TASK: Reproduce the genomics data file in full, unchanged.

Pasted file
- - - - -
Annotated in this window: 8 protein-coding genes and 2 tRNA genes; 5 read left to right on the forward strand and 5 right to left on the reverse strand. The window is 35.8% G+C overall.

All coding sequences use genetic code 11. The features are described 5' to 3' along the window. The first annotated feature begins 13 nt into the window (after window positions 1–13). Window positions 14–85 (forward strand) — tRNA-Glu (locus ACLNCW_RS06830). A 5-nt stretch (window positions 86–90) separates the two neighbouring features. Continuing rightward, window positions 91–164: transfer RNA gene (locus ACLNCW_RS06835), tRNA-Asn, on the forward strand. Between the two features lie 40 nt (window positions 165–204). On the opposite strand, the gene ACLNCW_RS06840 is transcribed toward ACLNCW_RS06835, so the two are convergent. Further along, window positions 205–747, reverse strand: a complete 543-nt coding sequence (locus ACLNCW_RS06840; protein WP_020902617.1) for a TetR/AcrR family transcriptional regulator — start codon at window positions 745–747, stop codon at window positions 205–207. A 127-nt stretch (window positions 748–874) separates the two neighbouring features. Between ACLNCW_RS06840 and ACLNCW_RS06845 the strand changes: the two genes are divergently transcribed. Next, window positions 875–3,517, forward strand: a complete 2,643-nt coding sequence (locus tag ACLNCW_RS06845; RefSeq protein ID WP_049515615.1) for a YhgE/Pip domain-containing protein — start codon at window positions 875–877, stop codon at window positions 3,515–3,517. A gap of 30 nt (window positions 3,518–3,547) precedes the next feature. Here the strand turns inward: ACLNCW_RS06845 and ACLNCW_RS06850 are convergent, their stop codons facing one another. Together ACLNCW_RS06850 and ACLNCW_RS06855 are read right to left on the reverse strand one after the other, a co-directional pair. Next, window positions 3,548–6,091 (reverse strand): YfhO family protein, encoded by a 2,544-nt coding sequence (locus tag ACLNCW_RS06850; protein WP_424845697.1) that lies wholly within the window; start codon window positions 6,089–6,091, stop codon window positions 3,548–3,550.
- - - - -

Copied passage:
Annotated in this window: 8 protein-coding genes and 2 tRNA genes; 5 read left to right on the forward strand and 5 right to left on the reverse strand. The window is 35.8% G+C overall.

All coding sequences use genetic code 11. The features are described 5' to 3' along the window. The first annotated feature begins 13 nt into the window (after window positions 1–13). Window positions 14–85 (forward strand) — tRNA-Glu (locus ACLNCW_RS06830). A 5-nt stretch (window positions 86–90) separates the two neighbouring features. Continuing rightward, window positions 91–164: transfer RNA gene (locus ACLNCW_RS06835), tRNA-Asn, on the forward strand. Between the two features lie 40 nt (window positions 165–204). On the opposite strand, the gene ACLNCW_RS06840 is transcribed toward ACLNCW_RS06835, so the two are convergent. Further along, window positions 205–747, reverse strand: a complete 543-nt coding sequence (locus ACLNCW_RS06840; protein WP_020902617.1) for a TetR/AcrR family transcriptional regulator — start codon at window positions 745–747, stop codon at window positions 205–207. A 127-nt stretch (window positions 748–874) separates the two neighbouring features. Between ACLNCW_RS06840 and ACLNCW_RS06845 the strand changes: the two genes are divergently transcribed. Next, window positions 875–3,517, forward strand: a complete 2,643-nt coding sequence (locus tag ACLNCW_RS06845; RefSeq protein ID WP_049515615.1) for a YhgE/Pip domain-containing protein — start codon at window positions 875–877, stop codon at window positions 3,515–3,517. A gap of 30 nt (window positions 3,518–3,547) precedes the next feature. Here the strand turns inward: ACLNCW_RS06845 and ACLNCW_RS06850 are convergent, their stop codons facing one another. Together ACLNCW_RS06850 and ACLNCW_RS06855 are read right to left on the reverse strand one after the other, a co-directional pair. Next, window positions 3,548–6,091 (reverse strand): YfhO family protein, encoded by a 2,544-nt coding sequence (locus tag ACLNCW_RS06850; protein WP_424845697.1) that lies wholly within the window; start codon window positions 6,089–6,091, stop codon window positions 3,548–3,550.